|Table of Contents | Words: Alphabetical - Frequency - Inverse - Length - Statistics | Help | IntraText Library|
|Plinio Corrêa de Oliveira|
Unperceived Ideol. Transship. and Dial.
IntraText CT - Text
7. Dialogue and the Italian Way of Communism
Until now, we have dealt with "dialogue" as an instrument of unperceived ideological transshipment.
Before we finish our study we should ask if international communism is not contemplating, along with transshipment, a large-scale political maneuver in light of the problem we set forth in the beginning of this work ‑ the global failure of its overt proselytism.
If so, the importance of unperceived ideological transshipment becomes even more obvious to the reader.
If we consider the line of conduct assumed by the Italian Communist Party (ICP) regarding the internal politics of the Peninsula, we will find certain things that suggest an affirmative answer to our question.
For a long time the ICP tried to destroy religion by a violent and feverish campaign. In view of the overpowering electoral influence of Catholic public opinion, after World War II the ICP gradually changed its attitude, and today its most qualified representatives state that if Catholics agree to collaborate in building a socialist economy, the communists on their part will be ready to admit religion as a valid factor of the social revolution, and allow the Church to have freedom of worship.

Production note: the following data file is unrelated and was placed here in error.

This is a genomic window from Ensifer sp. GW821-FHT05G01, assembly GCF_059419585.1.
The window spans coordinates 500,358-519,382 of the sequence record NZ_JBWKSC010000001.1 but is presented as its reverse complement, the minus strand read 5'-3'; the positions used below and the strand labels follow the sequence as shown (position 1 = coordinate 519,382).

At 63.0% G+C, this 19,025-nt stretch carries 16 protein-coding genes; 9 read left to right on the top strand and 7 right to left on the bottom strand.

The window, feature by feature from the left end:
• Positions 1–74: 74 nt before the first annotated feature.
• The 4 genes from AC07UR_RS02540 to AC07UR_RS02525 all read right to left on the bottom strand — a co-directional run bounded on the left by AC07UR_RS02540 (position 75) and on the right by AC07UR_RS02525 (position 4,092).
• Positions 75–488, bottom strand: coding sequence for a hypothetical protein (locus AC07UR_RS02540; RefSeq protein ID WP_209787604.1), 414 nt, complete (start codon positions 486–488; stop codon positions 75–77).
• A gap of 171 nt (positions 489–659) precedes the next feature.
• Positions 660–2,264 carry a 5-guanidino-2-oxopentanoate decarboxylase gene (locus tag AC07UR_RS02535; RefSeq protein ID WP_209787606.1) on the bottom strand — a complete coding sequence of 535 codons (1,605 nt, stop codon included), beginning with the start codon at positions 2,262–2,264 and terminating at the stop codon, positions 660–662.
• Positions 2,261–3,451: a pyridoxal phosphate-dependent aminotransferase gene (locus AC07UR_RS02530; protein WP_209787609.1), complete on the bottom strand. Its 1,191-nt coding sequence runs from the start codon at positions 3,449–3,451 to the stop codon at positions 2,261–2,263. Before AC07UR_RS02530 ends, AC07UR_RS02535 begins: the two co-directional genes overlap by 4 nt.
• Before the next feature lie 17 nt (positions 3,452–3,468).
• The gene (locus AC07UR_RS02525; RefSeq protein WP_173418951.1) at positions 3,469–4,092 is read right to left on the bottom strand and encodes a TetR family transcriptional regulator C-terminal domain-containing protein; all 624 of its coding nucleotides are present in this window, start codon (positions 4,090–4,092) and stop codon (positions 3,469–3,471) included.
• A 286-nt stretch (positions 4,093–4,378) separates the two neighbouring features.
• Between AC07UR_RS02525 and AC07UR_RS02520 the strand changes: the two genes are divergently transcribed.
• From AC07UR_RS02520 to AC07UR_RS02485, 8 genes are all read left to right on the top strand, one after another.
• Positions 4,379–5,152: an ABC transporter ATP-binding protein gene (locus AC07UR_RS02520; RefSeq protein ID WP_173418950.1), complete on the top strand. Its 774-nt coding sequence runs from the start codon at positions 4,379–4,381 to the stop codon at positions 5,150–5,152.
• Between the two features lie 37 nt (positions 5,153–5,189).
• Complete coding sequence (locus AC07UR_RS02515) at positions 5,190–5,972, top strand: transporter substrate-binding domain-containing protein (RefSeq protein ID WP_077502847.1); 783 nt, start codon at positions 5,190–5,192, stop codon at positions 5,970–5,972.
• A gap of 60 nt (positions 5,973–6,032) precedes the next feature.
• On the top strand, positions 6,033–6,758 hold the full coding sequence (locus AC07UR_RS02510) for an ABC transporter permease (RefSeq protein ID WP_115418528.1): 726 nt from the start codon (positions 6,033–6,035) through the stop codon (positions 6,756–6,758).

On these terms, peaceful coexistence with the Church would be established and communistic atheism would begin a regime of irenic dialogue with the Catholic Religion to search for a new synthesis. The book Il Dialogo Alla Prova (Item 4) has important passages in this line, and so does the aforementioned article of Fr. De Rosa (Item 3). The latter transcribes interesting communist documents that imply the recognition of the present indestructibility of the Catholic Religion in Italy, and they suggest dialogue and peaceful coexistence between the Catholics and communists on the Peninsula.
In opposition to the so‑called Russian Way (as in the nearly continuous ideological conflict and political persecution carried out in Russia), an Italian Way thus appears, inspired by the opportunistic sense of communism and formulated in terms of irenicism, relativist dialogue, and coexistence.
The basic document of the Russian line would be the famous Ilytchev Report (a speech given by the Committee on ideology of the Russian Communist Party's Central Committee, 11/26/1963, in one of its meetings). The main document of the Italian line would be the no less famous memorandum about the Ilytchev Report of August 1964, by Palmiro Togliatti, the now deceased secretary of the ICP.
The Italian Way of communism is related to the approach followed by the Polish communist dictator Gomulka, a politics of temporization in relation to the Church, while simultaneously giving full support to the "Pax" movement. The religious homogeneity of Poland creates problems for communism there analogous to those a Bolshevik government would have in Italy.
The Italian Way ultimately shows the communist hope that a majority of the Catholics of the Peninsula, pressured by the fear‑sympathy syndrome, will accept a veiled apostasy to avoid persecution.
We do not believe this maneuver will be successful against the great majority in a nation like Italy.
But, since the communists place hopes in it in Italy's case, should we not ask if they do not also expect something from it for other Catholic countries, as Brazil and its sister nations in Latin America?
Giving the question an even broader scope, we wonder if communism doesn't have a similar maneuver in mind for countries affiliated with other religions.
Everything inclines us to think so, and to us this is one of the most timely aspects of the matter dealt with in this study.